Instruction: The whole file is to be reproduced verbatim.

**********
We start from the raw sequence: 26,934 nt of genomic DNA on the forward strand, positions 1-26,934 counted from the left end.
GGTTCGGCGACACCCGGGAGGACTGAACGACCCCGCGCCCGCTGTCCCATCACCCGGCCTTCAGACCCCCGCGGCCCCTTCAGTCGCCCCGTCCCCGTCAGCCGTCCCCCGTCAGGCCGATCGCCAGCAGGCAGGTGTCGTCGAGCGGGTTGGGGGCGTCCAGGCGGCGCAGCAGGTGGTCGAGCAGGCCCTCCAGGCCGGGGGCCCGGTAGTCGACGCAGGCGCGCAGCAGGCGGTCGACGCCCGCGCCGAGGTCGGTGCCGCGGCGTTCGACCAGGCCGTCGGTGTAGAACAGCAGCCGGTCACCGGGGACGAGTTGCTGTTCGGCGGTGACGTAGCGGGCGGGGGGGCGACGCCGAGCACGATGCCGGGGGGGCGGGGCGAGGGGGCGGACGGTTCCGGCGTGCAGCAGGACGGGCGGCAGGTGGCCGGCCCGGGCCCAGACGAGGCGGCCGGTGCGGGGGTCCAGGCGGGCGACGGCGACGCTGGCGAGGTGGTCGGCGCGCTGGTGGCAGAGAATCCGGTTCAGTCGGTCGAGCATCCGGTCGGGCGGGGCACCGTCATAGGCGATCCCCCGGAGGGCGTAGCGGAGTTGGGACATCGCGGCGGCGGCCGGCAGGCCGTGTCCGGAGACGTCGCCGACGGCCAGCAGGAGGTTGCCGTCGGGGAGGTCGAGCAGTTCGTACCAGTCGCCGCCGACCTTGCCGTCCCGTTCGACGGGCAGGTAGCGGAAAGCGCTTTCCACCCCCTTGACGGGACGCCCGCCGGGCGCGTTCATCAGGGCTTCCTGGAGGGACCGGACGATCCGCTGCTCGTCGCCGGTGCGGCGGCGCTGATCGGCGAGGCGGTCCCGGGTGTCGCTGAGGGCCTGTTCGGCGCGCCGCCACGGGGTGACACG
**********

We start from the raw sequence: 26,934 nt of genomic DNA on the forward strand, positions 1-26,934 counted from the left end.
GGTTCGGCGACACCCGGGAGGACTGAACGACCCCGCGCCCGCTGTCCCATCACCCGGCCTTCAGACCCCCGCGGCCCCTTCAGTCGCCCCGTCCCCGTCAGCCGTCCCCCGTCAGGCCGATCGCCAGCAGGCAGGTGTCGTCGAGCGGGTTGGGGGCGTCCAGGCGGCGCAGCAGGTGGTCGAGCAGGCCCTCCAGGCCGGGGGCCCGGTAGTCGACGCAGGCGCGCAGCAGGCGGTCGACGCCCGCGCCGAGGTCGGTGCCGCGGCGTTCGACCAGGCCGTCGGTGTAGAACAGCAGCCGGTCACCGGGGACGAGTTGCTGTTCGGCGGTGACGTAGCGGGCGGGGGGGCGACGCCGAGCACGATGCCGGGGGGGCGGGGCGAGGGGGCGGACGGTTCCGGCGTGCAGCAGGACGGGCGGCAGGTGGCCGGCCCGGGCCCAGACGAGGCGGCCGGTGCGGGGGTCCAGGCGGGCGACGGCGACGCTGGCGAGGTGGTCGGCGCGCTGGTGGCAGAGAATCCGGTTCAGTCGGTCGAGCATCCGGTCGGGCGGGGCACCGTCATAGGCGATCCCCCGGAGGGCGTAGCGGAGTTGGGACATCGCGGCGGCGGCCGGCAGGCCGTGTCCGGAGACGTCGCCGACGGCCAGCAGGAGGTTGCCGTCGGGGAGGTCGAGCAGTTCGTACCAGTCGCCGCCGACCTTGCCGTCCCGTTCGACGGGCAGGTAGCGGAAAGCGCTTTCCACCCCCTTGACGGGACGCCCGCCGGGCGCGTTCATCAGGGCTTCCTGGAGGGACCGGACGATCCGCTGCTCGTCGCCGGTGCGGCGGCGCTGATCGGCGAGGCGGTCCCGGGTGTCGCTGAGGGCCTGTTCGGCGCGCCGCCACGGGGTGACACG